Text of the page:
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Alkaline phosphatase in healthy children: reference intervals and prevalence of elevated levels.
Uppsala University, Disciplinary Domain of Medicine and Pharmacy, Faculty of Medicine, Department of Medical Sciences, Biochemial structure and function.
Uppsala University, Disciplinary Domain of Medicine and Pharmacy, Faculty of Medicine, Department of Women's and Children's Health. (Barnendokrinologisk forskning/Gustafsson)
Uppsala University, Disciplinary Domain of Medicine and Pharmacy, Medicinska och farmaceutiska vetenskapsområdet, centrumbildningar mm, Center for Clinical Research Dalarna. Uppsala University, Disciplinary Domain of Medicine and Pharmacy, Faculty of Medicine, Department of Women's and Children's Health. (Reproduktiv hälsa/Sundström Poromaa)
2014 (English)In: Hormone Research in Paediatrics, ISSN 1663-2818, E-ISSN 1663-2826, Vol. 82, no 6, 399-404 p.Article in journal (Refereed) Published
Abstract [en]

BACKGROUND: Transient hyperphosphatasemia (TH) is an often unnoticed benign entity, primarily affecting children below 5 years of age. However, the prevalence among healthy children is unknown. We used data from a Swedish pediatric reference interval project to estimate the prevalence of high alkaline phosphatase (ALP) among healthy children and to calculate pediatric reference intervals.

METHODS: Blood was collected from 699 subjectively healthy children aged 6 months to 18 years. After exclusion of subjects with high ALP, age- and gender-specific reference intervals were calculated.

RESULTS: Six children had ALP levels >16.7 µkat/l (>1,000 U/l), including 4 females and 2 males aged 7-22 months. The prevalence in the age group from 6 months to 2 years was 6.2% (6/97). None of the older children had levels of ALP >16.7 µkat/l. The study did not include the follow-up of these apparently healthy children. Consequently, conditions others than TH explaining the elevated ALP could not be excluded. However, general chemistry analyses, such as liver enzymes, calcium, intact PTH and vitamin D, were essentially normal in these children.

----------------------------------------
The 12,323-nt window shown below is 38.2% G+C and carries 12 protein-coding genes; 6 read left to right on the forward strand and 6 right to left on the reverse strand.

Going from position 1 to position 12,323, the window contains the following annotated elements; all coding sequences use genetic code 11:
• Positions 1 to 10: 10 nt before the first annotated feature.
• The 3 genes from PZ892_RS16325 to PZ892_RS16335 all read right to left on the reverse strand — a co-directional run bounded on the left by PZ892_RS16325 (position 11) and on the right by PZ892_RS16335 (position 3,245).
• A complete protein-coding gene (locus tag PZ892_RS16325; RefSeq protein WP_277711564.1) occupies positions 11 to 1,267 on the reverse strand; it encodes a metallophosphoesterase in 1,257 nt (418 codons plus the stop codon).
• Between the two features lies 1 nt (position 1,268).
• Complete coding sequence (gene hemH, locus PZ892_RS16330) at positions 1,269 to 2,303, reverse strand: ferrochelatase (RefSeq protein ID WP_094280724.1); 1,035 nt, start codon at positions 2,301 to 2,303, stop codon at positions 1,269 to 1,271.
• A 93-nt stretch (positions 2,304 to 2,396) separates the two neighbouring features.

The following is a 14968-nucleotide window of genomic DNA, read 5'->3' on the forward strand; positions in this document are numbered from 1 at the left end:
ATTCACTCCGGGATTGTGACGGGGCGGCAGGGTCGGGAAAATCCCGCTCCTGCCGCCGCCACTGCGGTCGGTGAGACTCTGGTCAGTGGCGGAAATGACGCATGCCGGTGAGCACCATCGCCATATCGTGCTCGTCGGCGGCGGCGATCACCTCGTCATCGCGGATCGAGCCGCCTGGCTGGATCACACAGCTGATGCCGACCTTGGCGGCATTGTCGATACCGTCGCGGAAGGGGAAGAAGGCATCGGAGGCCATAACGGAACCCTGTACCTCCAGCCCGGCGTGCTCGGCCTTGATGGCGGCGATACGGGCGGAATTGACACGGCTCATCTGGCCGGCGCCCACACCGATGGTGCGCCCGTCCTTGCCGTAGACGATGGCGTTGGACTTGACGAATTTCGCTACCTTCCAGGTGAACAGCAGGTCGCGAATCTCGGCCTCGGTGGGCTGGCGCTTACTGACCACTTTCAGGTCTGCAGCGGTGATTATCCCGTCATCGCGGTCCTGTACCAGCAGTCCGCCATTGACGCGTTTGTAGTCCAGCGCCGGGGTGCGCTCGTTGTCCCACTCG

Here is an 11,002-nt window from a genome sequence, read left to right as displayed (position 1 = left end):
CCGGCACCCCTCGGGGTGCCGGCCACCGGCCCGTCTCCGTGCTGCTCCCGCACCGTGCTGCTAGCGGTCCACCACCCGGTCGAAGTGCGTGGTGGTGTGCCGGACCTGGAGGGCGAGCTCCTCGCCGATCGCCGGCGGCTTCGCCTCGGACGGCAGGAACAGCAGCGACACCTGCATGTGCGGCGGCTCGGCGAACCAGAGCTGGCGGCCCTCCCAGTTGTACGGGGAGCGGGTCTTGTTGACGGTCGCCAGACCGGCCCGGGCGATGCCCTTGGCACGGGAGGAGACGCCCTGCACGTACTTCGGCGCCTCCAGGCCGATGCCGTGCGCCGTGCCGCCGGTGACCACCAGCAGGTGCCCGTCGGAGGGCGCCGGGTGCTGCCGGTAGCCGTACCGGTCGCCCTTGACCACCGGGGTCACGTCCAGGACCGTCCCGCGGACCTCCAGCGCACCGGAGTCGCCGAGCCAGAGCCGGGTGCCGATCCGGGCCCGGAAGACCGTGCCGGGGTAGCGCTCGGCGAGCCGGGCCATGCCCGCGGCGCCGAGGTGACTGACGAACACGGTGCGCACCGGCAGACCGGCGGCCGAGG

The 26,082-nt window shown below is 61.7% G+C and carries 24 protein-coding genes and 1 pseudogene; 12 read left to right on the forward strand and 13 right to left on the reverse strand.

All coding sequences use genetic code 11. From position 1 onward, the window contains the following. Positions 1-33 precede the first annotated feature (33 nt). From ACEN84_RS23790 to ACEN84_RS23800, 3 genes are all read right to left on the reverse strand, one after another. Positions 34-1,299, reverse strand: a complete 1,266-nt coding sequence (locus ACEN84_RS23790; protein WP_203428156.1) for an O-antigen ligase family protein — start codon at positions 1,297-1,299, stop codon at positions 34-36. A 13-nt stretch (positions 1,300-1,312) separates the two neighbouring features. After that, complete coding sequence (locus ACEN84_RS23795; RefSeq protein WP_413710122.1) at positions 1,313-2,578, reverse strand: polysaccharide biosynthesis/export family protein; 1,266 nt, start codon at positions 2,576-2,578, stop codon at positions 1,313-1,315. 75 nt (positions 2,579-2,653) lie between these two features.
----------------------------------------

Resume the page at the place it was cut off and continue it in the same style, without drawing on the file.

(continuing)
CONCLUSIONS: The prevalence of high ALP among subjectively healthy children was approximately 2.4% below 5 years of age and 6.2% below 2 years. Reference intervals vary with age and gender.  

Place, publisher, year, edition, pages
2014. Vol. 82, no 6, 399-404 p.
National Category
Clinical Laboratory Medicine
Identifiers
URN: urn:nbn:se:uu:diva-244228DOI: 10.1159/000369205ISI: 000347918800008PubMedID: 25531333OAI: oai:DiVA.org:uu-244228DiVA: diva2:788126
Available from: 2015-02-12 Created: 2015-02-12 Last updated: 2017-12-04Bibliographically approved

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Ridefelt, PeterGustafsson, JanHellberg, Dan

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Biochemial structure and functionDepartment of Women's and Children's HealthCenter for Clinical Research Dalarna
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